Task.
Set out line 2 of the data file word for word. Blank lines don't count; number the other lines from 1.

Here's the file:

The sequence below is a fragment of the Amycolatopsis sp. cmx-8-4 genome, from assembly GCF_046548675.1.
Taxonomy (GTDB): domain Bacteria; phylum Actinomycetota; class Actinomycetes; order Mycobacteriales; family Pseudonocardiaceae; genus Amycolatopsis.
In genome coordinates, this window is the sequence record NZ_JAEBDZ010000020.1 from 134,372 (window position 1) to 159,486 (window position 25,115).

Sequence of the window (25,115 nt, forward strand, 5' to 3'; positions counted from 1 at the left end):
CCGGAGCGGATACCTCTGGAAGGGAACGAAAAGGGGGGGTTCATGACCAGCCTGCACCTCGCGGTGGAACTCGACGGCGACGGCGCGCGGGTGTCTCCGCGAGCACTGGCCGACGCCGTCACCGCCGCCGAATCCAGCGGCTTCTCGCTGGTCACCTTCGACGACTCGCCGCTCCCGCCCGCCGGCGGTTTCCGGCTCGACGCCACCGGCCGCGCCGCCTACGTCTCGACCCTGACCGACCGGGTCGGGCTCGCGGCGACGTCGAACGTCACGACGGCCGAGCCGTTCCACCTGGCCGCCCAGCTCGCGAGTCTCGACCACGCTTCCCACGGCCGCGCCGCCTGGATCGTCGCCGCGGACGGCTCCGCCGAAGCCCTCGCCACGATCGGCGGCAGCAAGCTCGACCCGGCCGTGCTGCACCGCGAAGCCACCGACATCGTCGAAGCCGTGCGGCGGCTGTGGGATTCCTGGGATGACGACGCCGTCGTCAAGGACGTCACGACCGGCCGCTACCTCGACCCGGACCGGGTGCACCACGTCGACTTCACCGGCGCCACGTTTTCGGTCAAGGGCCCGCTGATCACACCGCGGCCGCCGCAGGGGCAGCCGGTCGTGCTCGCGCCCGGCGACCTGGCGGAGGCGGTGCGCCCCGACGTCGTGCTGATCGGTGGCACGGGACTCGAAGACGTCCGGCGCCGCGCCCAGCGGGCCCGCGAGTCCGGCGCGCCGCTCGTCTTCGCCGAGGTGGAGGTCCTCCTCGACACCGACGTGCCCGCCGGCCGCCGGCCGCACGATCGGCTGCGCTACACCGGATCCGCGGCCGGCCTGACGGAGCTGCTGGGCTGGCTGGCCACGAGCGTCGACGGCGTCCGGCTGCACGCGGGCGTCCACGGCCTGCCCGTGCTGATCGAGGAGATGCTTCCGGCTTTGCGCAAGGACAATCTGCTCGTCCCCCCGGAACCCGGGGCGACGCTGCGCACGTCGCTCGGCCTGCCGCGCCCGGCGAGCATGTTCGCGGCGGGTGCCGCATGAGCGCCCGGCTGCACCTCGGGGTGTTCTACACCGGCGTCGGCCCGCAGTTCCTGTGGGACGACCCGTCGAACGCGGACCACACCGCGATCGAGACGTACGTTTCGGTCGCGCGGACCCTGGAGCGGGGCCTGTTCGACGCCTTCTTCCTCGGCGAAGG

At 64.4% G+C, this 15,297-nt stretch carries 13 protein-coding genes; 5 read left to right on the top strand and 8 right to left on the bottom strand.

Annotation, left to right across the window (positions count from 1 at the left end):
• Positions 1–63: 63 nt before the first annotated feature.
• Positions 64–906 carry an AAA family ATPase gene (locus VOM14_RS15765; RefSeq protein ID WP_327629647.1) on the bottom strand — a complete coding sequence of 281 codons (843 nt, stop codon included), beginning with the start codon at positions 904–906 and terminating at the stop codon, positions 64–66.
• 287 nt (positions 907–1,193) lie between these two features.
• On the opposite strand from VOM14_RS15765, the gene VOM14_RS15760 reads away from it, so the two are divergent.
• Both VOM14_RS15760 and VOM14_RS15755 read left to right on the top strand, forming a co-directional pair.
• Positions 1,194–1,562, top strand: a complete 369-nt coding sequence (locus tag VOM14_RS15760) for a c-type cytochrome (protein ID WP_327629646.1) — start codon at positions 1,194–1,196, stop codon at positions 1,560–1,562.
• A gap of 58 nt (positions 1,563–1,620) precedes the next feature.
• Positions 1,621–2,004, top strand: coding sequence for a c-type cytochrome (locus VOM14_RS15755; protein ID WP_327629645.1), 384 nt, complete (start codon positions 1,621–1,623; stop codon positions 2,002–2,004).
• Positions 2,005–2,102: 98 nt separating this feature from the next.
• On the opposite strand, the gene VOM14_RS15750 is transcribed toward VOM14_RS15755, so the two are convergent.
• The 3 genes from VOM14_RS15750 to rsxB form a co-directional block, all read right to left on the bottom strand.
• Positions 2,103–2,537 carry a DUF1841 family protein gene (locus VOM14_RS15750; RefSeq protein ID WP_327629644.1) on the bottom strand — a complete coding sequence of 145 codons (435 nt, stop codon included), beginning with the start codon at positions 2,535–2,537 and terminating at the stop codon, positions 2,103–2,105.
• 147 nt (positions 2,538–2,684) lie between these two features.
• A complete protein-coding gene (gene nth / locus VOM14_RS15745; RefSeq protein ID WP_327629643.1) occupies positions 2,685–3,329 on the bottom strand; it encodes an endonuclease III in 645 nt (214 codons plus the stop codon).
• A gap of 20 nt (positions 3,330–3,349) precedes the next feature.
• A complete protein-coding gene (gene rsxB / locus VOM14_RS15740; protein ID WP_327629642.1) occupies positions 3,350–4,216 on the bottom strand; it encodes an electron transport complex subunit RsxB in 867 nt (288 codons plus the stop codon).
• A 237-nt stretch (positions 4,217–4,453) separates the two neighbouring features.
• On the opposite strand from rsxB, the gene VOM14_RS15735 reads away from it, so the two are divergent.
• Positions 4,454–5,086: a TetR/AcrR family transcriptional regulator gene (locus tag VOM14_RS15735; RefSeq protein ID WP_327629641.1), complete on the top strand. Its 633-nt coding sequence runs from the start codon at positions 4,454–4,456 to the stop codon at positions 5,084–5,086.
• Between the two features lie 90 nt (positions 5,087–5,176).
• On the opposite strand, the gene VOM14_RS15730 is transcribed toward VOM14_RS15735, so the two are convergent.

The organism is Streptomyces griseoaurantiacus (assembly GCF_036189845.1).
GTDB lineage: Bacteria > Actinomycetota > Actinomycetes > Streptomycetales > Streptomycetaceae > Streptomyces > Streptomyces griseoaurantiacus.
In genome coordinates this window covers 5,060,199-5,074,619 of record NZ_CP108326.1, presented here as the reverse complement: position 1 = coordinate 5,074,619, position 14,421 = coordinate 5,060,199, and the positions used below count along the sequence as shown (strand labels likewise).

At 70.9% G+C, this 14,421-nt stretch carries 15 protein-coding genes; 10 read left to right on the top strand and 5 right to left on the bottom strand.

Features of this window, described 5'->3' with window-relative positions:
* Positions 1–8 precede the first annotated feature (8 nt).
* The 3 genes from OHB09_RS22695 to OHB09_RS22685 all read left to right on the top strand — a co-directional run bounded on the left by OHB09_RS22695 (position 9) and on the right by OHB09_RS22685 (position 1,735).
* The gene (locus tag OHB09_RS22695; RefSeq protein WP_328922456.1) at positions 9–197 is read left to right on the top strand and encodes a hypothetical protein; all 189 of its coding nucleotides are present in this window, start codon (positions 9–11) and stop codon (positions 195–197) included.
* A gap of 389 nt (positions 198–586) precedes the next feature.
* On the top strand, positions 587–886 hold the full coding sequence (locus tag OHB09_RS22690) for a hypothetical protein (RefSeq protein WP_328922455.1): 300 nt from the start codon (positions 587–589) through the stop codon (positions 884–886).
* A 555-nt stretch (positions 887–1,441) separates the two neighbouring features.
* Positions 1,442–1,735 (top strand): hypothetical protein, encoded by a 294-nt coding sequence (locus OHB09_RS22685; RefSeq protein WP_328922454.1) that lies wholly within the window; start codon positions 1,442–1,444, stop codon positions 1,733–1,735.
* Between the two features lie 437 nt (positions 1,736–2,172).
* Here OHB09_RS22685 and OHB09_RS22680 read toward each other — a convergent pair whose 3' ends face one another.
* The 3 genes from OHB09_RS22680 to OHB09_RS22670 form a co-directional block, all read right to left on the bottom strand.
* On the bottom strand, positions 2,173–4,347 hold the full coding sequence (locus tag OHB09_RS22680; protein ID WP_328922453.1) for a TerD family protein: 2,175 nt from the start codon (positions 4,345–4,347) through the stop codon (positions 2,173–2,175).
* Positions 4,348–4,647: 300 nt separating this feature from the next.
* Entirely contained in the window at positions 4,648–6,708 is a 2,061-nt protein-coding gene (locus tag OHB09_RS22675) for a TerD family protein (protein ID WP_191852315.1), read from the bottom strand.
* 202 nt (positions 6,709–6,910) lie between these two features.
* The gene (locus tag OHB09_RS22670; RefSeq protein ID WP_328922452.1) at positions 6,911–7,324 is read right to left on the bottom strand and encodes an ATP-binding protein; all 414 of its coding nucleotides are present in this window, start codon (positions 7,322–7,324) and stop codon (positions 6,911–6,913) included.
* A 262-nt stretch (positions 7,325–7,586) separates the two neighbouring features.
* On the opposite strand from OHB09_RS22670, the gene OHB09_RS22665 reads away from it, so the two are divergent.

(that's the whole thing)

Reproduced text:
Taxonomy (GTDB): domain Bacteria; phylum Actinomycetota; class Actinomycetes; order Mycobacteriales; family Pseudonocardiaceae; genus Amycolatopsis.